Estate agents and market analysts have spent 24 hours expressing their nervousness over the repercussions of Donald Trump's victory in the US presidential election.
However, some believe that an indirect consequence of the shock result may be an influx of American buyers in London - and possibly some moving there permanently as a result of Trump's policies.
"We're likely to see a further period of uncertainty because [Trump] will not be able to take any decisive action until he assumes power in mid-January" warns Jeremy Leaf, north London estate agent and former chairman of the Royal Institution of Chartered Surveyors' residential faculty.
"The knock-on effect on Sterling and the FTSE inevitably has an impact on confidence here at a time when we’re already nervously anticipating the fall-out from Brexit. At the very least it looks like we will have fewer transactions, tighter lending criteria, less housebuilding and higher rents – which is exactly the opposite of what we’re looking for at the moment" warns Leaf.
His concern is shared by others in the industry.
“We're likely to see some wealthy US citizens, particularly those most offended by Trump, move to the UK as some of our American clients hinted to us prior to this outcome. Foreign buyers, particularly from the Middle East and of Muslim faith, may enter the London market, too, as they decide not to buy property in the US due to his remarks about banning Muslims from entering the country” says Camilla Dell, managing partner at Black Brick buying agency.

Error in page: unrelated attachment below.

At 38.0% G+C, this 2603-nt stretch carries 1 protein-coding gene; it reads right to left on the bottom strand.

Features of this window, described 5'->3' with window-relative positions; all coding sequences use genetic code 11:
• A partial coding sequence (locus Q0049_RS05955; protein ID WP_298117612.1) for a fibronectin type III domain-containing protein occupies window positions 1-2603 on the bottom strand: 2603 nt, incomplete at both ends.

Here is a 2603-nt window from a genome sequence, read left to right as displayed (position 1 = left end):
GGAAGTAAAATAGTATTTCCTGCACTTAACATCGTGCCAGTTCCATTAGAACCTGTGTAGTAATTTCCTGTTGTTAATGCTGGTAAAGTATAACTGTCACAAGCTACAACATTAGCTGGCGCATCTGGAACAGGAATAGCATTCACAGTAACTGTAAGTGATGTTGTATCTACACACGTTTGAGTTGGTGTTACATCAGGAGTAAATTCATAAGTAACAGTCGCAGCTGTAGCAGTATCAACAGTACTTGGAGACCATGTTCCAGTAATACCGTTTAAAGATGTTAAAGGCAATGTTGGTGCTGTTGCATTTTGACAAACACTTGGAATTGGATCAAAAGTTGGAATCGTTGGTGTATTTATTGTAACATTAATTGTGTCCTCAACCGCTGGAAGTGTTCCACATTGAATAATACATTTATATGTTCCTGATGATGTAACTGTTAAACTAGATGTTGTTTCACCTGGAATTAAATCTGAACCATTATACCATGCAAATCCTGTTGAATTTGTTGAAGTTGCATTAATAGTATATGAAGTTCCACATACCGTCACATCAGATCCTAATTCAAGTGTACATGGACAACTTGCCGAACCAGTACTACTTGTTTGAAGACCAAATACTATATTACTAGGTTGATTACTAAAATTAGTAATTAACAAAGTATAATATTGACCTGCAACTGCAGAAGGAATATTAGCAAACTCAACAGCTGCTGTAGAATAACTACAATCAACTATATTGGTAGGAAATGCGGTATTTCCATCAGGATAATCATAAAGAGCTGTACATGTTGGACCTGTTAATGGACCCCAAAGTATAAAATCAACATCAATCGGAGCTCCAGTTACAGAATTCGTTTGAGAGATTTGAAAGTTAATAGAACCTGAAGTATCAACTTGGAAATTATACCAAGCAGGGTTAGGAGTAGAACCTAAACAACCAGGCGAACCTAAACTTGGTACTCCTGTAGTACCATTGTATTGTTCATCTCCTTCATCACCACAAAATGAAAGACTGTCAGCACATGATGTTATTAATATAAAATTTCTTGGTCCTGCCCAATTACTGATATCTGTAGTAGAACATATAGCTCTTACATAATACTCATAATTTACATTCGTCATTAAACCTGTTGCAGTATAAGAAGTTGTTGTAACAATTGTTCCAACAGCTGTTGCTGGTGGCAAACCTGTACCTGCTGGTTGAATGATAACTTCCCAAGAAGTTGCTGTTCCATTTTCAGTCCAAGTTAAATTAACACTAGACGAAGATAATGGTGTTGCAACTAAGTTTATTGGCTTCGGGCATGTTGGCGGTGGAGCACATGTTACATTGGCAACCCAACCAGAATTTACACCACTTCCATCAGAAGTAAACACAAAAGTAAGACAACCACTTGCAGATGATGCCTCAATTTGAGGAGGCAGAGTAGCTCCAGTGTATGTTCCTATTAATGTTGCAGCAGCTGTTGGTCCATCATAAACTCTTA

However, it is clear many agents believe there is an opportunity for the struggling prime central London market to exploit the result and Carter Jonas claims it was contacted by many wary Americans in the build-up to the poll.
"Keen to shelter from any ensuing political and economic upset, a number of buyers registered with us in advance during the presidential campaign, with a view to progressing their purchase following a Trump victory. Now that has happened, it is likely that a number of them will follow-up on their initial interest" insists Tim Macpherson, head of residential for Carter Jonas London.
Jean Liggett, Ohio-born chief executive of the UK's Properties Of The World, says Trump's success may lead to significant stock market destabilisation, but that London's housing market may benefit.
"Investors [may] seek to migrate their portfolios from the US to a more secure and predictable market - the UK. This may even mean that the Sterling could rise in value. Under Trump's stewardship, 'predictable' may need to be removed from the US English dictionary for the next four years. Only time will tell how the US property market - and others around the world - respond to his election victory" she says.
“For Americans terrified of Trump, it’s worth considering a move to London. While the Capital’s house prices have risen 13 per cent year-on-year for domestic buyers, those using the dollar will find homes in London are almost 10 per cent cheaper than a year ago" says Nick Davies of London agency Stirling Ackroyd.